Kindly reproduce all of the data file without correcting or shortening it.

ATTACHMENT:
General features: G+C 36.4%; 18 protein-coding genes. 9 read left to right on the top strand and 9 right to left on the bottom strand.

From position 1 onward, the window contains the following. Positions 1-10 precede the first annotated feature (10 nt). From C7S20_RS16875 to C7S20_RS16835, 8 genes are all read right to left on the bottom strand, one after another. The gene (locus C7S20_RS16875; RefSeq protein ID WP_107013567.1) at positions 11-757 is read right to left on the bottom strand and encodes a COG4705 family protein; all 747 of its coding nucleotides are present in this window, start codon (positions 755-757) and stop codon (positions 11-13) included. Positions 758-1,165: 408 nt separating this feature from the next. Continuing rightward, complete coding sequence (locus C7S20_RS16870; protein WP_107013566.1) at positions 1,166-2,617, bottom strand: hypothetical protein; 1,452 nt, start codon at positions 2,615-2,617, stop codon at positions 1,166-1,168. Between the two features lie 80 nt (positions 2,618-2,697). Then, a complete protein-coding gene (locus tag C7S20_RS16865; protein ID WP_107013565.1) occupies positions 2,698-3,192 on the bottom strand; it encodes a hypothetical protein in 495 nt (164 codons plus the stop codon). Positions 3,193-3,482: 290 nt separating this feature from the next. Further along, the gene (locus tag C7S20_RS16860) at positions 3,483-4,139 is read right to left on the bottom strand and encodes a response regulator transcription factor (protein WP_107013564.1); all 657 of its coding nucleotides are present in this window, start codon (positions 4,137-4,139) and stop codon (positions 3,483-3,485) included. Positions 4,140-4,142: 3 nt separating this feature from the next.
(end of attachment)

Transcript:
General features: G+C 36.4%; 18 protein-coding genes. 9 read left to right on the top strand and 9 right to left on the bottom strand.

From position 1 onward, the window contains the following. Positions 1-10 precede the first annotated feature (10 nt). From C7S20_RS16875 to C7S20_RS16835, 8 genes are all read right to left on the bottom strand, one after another. The gene (locus C7S20_RS16875; RefSeq protein ID WP_107013567.1) at positions 11-757 is read right to left on the bottom strand and encodes a COG4705 family protein; all 747 of its coding nucleotides are present in this window, start codon (positions 755-757) and stop codon (positions 11-13) included. Positions 758-1,165: 408 nt separating this feature from the next. Continuing rightward, complete coding sequence (locus C7S20_RS16870; protein WP_107013566.1) at positions 1,166-2,617, bottom strand: hypothetical protein; 1,452 nt, start codon at positions 2,615-2,617, stop codon at positions 1,166-1,168. Between the two features lie 80 nt (positions 2,618-2,697). Then, a complete protein-coding gene (locus tag C7S20_RS16865; protein ID WP_107013565.1) occupies positions 2,698-3,192 on the bottom strand; it encodes a hypothetical protein in 495 nt (164 codons plus the stop codon). Positions 3,193-3,482: 290 nt separating this feature from the next. Further along, the gene (locus tag C7S20_RS16860) at positions 3,483-4,139 is read right to left on the bottom strand and encodes a response regulator transcription factor (protein WP_107013564.1); all 657 of its coding nucleotides are present in this window, start codon (positions 4,137-4,139) and stop codon (positions 3,483-3,485) included. Positions 4,140-4,142: 3 nt separating this feature from the next.